Reduction in antibiotics and footpad dermatitis
Research has confirmed that HP AviStart from HAMLET PROTEIN is similarly effective in optimizing the weight and feed conversion rate of broilers as a wellknown antibiotic growth promoter. But efficient broiler production is not all about performance. Animal welfare issues such as foot pad lesions are an equally important concern. The results of a feeding trial indicate that starter feed with specialty soy protein could be part of the solution.
Better gut health with reduced need for antibiotics
The ban or rejection of the use of antibiotic growth promoters (AGP) in poultry feed in many countries as well as the increasing restrictions on the use of antibiotics therapeutically are leading to a new paradigm in poultry production. The absence of antibiotics in the feed indeed exposes underlying intestinal problems not necessarily related to infections but to inflammatory responses to dietary factors.
Nowadays, there are numerous feed additives developed with the aim of replacing AGP and antibiotics. However, even with the multitude of imaginable additive mixtures, the quality of the feed ingredients undoubtedly plays a star role in AGP- and antibiotic-free production systems. In this regard, SBM ANF may be the origin of intestinal issues in chickens, reducing their performance. This is particularly critical when it comes to antibiotic-free diets and coccidiosis vaccination.
Hamlet Protein has carried out research with chickens where it has been shown that the addition of enzymatically treated soy protein in starter feed of coccidiosis-vaccinated chicks, with or without AGP throughout the production cycle, equals the weight of the birds infected with Clostridium perfringens and their FCR to that of uninfected chickens. Thus, regardless of the additives we use, the reduction of soy ANF in the starter feed becomes even more necessary when we no longer have antibiotics or coccidiostats.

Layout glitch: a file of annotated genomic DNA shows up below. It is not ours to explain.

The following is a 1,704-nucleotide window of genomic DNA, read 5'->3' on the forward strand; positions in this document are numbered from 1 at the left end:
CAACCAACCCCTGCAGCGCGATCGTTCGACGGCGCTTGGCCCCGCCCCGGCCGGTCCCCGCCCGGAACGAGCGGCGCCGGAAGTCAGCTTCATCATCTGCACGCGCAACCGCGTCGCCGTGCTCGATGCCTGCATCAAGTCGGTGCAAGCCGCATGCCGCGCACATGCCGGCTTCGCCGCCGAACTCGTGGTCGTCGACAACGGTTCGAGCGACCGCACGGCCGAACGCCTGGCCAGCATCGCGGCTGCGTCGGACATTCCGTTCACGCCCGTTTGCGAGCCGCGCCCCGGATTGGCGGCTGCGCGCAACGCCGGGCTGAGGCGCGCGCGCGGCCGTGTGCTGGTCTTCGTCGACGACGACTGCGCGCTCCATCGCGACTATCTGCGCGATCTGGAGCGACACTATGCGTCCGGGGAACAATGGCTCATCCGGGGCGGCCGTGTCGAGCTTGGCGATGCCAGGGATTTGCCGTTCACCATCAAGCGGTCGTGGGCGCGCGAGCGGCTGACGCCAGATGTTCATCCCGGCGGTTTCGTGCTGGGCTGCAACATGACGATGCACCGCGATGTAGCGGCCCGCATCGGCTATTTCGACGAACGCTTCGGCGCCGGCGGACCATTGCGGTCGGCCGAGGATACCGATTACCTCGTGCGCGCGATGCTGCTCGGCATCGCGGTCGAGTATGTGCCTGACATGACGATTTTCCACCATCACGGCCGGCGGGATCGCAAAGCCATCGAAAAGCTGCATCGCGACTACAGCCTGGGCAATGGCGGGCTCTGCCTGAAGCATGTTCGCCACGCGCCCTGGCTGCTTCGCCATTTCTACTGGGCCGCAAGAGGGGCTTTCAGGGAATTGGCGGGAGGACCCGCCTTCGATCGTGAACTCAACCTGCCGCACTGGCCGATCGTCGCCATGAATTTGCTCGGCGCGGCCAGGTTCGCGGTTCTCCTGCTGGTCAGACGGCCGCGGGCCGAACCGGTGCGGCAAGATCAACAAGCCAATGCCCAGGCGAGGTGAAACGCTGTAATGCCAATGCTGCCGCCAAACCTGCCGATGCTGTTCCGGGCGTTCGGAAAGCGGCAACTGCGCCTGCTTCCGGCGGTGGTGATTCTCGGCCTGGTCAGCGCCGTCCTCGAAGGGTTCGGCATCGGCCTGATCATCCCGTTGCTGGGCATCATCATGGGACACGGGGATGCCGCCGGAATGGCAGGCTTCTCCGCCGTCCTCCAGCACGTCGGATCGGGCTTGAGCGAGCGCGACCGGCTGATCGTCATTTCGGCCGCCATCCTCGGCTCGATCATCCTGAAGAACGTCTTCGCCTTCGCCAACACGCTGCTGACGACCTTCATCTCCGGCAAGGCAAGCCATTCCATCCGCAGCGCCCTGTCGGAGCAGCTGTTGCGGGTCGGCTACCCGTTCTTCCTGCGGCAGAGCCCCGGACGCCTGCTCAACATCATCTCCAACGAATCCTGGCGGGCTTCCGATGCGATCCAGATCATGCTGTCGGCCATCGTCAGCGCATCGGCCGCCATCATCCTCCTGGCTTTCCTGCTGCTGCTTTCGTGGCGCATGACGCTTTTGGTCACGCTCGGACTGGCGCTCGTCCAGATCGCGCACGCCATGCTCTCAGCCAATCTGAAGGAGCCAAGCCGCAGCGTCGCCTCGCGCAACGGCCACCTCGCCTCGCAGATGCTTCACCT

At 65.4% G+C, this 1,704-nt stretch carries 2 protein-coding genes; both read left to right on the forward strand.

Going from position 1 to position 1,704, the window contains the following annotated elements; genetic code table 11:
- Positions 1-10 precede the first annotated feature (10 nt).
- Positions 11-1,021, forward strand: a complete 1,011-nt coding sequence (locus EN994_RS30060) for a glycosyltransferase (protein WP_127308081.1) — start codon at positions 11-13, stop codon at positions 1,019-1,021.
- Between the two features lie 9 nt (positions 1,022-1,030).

Reduction in footpad dermatitis
Footpad dermatitis (FPD) is one of the most frequent problems that occur in broiler chicken farms today. It is characterized by lesions on the feet of poultry, which can vary in size and severity. There are a number of reasons that can influence whether or not birds show incidence of FPD. The main single factor is the corrosive effect of wet or damp litter resulting from high amounts of liquid faeces. Therefore, besides water provision, stocking density, climatic conditions and ventilation, feed ingredients play an important role in the triggering of FPD.
Typical SBM contains 4.5-10% indigestible galacto-oligosaccharides (maily raffinose and stachyose), which are unable to be digested by birds, Thus, soy oligosaccharides pass through the small intestine undigested and increase passage rate and luminal fluid retention. So, such indigestible carbohydrates exert an osmotic effect in the gastrointestinal tract until they are fermented. However, the fermentation capacity in the chicken intestine is limited and, consequently, part of these oligosaccharides is not fermented, triggering the above mentioned osmotic effect. The higher osmotic effect makes the digesta watery, which reduces its transit time in the gastrointestinal tract of the chicken, increasing the excretion of liquid feces and the humidity of the litter, clearly FPD predisposing factors.
A series of trials conducted by Hamlet Protein in several feeding regimes, all replacing some SBM with enzyme-treated protein (with an extremely low oligosaccharide content) have shown that Hamlet Protein offers a reliable option for reduction of footpad dermatitis incidence and severity.
Read more details about the trial by clicking below.